WASHINGTON — President Barack Obama and congressional Democrats, astonishingly united through recent fiscal fights with Republicans, were showing some divisions as budget negotiations opened Wednesday between the House and Senate to avert another crisis in coming months.
Democrats in Congress insist that Republicans, to prevent billions of dollars in scheduled cuts to military programs next year, must agree instead to raise new revenues by closing some tax breaks. But the White House, eager to end the arbitrary cuts known as sequestration for both military and domestic programs, has not linked taxes and Pentagon spending for a short-term budget deal covering a year or two.
By all accounts, Obama still wants Democrats and Republicans to try yet again for a sweeping, long-term budget accord. Such a grand bargain would provide immediate spending for infrastructure, education and other public investments while reducing future annual deficits by trillions of dollars through both tax increases and reductions in the fast-growing entitlement programs, Medicare, Medicaid and Social Security. Time and opportunity for such legacy-making action is running out in his presidency, even as more baby boomers retire and begin drawing benefits.
But Democratic leaders in the House and the Senate have joined with their Republican counterparts to rule out any long-term deal — Republicans because they refuse to consider tax changes and Democrats because they will not consider changing the popular benefit programs without Republican concessions on revenues — especially with midterm congressional elections approaching in 2014. Obama is deferring to the Democratic leaders, Sen. Harry Reid of Nevada and Rep. Nancy Pelosi of California.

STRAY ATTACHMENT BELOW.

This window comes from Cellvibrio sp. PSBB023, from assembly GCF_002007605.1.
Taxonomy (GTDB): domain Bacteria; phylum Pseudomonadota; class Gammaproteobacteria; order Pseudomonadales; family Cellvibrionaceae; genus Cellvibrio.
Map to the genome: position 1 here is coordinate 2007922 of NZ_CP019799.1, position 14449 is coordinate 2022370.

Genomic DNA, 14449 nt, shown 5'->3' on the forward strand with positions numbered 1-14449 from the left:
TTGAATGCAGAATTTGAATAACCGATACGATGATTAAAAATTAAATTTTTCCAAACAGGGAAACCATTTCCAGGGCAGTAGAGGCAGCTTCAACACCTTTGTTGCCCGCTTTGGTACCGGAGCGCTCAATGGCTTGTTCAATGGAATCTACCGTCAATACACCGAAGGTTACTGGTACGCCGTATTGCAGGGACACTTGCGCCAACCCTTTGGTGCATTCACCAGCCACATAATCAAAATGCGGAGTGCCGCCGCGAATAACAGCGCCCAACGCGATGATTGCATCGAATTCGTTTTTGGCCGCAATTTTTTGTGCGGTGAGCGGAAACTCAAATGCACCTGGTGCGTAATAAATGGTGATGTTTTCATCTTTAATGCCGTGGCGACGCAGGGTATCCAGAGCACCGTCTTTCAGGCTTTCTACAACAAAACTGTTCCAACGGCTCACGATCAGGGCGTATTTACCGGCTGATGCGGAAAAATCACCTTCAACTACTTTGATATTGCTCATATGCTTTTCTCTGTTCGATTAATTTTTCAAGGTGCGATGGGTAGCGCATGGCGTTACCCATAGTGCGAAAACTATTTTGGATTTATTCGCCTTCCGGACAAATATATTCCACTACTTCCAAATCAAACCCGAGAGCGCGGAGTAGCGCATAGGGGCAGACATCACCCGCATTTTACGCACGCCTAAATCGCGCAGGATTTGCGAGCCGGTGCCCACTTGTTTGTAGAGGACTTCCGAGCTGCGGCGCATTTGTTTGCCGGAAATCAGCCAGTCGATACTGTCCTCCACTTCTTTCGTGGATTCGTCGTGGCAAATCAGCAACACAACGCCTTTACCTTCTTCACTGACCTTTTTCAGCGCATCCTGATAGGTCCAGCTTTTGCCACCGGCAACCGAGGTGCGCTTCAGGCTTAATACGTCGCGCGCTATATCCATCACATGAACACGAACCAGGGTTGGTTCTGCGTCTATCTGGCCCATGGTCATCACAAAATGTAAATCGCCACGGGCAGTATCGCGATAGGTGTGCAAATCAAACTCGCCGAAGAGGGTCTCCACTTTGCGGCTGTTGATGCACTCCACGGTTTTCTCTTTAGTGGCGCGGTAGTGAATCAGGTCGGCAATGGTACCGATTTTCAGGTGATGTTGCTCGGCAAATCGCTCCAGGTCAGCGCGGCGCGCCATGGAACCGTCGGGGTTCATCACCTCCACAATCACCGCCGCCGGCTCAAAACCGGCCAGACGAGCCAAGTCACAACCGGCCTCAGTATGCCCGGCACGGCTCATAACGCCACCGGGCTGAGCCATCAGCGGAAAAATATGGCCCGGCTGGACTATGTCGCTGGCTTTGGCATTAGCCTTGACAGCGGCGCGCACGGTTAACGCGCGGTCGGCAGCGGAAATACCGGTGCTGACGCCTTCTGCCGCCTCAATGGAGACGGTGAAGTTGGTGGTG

The sequestration cuts, which took effect in March, are coming on top of the earlier spending reductions, and have forced cutbacks and closures in national parks, scientific research, education and much more.
While in his budget in April Obama proposed a 10-year plan to replace sequestration cuts, congressional Democrats and Republicans are aiming lower, seeking a deal that is realistically achievable before the negotiators' Dec. 13 deadline. That would probably be a one-year accord, both sides say, or two years at best, and would seek alternative savings to replace the roughly $110 billion a year in sequestration cuts.
The conference committee was created as part of the deal reached this month between the White House and Congress to reopen the government after a 16-day shutdown and to raise the nation's legal borrowing limit. The Dec. 13 deadline is intended to give the House and Senate time to translate any agreement into spending bills for financing government operations after current funding runs out Jan. 15. Failure would bring another unpopular shutdown.